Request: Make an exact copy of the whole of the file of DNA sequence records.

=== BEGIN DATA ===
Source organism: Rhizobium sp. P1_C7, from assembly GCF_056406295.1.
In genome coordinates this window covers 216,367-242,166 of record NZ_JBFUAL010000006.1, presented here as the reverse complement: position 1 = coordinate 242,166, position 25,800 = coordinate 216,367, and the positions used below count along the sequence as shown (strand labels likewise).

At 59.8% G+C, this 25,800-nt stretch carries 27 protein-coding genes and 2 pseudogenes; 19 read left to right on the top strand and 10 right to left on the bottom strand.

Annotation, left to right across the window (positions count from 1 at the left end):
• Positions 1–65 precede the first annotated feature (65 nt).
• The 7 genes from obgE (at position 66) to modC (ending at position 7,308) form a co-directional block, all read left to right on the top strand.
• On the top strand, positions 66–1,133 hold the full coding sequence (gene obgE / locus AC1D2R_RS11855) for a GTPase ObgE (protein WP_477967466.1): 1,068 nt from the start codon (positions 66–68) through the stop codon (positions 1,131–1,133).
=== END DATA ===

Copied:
Source organism: Rhizobium sp. P1_C7, from assembly GCF_056406295.1.
In genome coordinates this window covers 216,367-242,166 of record NZ_JBFUAL010000006.1, presented here as the reverse complement: position 1 = coordinate 242,166, position 25,800 = coordinate 216,367, and the positions used below count along the sequence as shown (strand labels likewise).

At 59.8% G+C, this 25,800-nt stretch carries 27 protein-coding genes and 2 pseudogenes; 19 read left to right on the top strand and 10 right to left on the bottom strand.

Annotation, left to right across the window (positions count from 1 at the left end):
• Positions 1–65 precede the first annotated feature (65 nt).
• The 7 genes from obgE (at position 66) to modC (ending at position 7,308) form a co-directional block, all read left to right on the top strand.
• On the top strand, positions 66–1,133 hold the full coding sequence (gene obgE / locus AC1D2R_RS11855) for a GTPase ObgE (protein WP_477967466.1): 1,068 nt from the start codon (positions 66–68) through the stop codon (positions 1,131–1,133).